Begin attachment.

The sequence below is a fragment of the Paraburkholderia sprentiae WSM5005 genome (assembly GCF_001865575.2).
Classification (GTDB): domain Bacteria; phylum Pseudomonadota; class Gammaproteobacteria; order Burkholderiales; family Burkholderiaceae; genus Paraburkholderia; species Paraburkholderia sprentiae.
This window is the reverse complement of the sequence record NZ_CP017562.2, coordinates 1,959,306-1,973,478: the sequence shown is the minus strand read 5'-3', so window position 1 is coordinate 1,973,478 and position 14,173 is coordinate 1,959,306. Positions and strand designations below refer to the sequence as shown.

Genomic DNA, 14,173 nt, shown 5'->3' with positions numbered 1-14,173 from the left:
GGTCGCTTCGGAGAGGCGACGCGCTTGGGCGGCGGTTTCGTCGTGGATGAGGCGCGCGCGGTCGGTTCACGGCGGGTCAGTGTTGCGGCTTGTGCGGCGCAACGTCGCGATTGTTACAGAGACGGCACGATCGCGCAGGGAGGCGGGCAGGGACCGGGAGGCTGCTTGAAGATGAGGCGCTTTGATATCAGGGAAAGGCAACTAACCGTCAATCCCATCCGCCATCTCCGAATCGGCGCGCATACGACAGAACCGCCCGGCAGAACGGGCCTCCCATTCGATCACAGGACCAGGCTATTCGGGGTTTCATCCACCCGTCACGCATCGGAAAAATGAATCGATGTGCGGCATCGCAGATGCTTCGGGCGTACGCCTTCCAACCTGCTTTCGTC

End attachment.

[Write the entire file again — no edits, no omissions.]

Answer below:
The sequence below is a fragment of the Paraburkholderia sprentiae WSM5005 genome (assembly GCF_001865575.2).
Classification (GTDB): domain Bacteria; phylum Pseudomonadota; class Gammaproteobacteria; order Burkholderiales; family Burkholderiaceae; genus Paraburkholderia; species Paraburkholderia sprentiae.
This window is the reverse complement of the sequence record NZ_CP017562.2, coordinates 1,959,306-1,973,478: the sequence shown is the minus strand read 5'-3', so window position 1 is coordinate 1,973,478 and position 14,173 is coordinate 1,959,306. Positions and strand designations below refer to the sequence as shown.

Genomic DNA, 14,173 nt, shown 5'->3' with positions numbered 1-14,173 from the left:
GGTCGCTTCGGAGAGGCGACGCGCTTGGGCGGCGGTTTCGTCGTGGATGAGGCGCGCGCGGTCGGTTCACGGCGGGTCAGTGTTGCGGCTTGTGCGGCGCAACGTCGCGATTGTTACAGAGACGGCACGATCGCGCAGGGAGGCGGGCAGGGACCGGGAGGCTGCTTGAAGATGAGGCGCTTTGATATCAGGGAAAGGCAACTAACCGTCAATCCCATCCGCCATCTCCGAATCGGCGCGCATACGACAGAACCGCCCGGCAGAACGGGCCTCCCATTCGATCACAGGACCAGGCTATTCGGGGTTTCATCCACCCGTCACGCATCGGAAAAATGAATCGATGTGCGGCATCGCAGATGCTTCGGGCGTACGCCTTCCAACCTGCTTTCGTC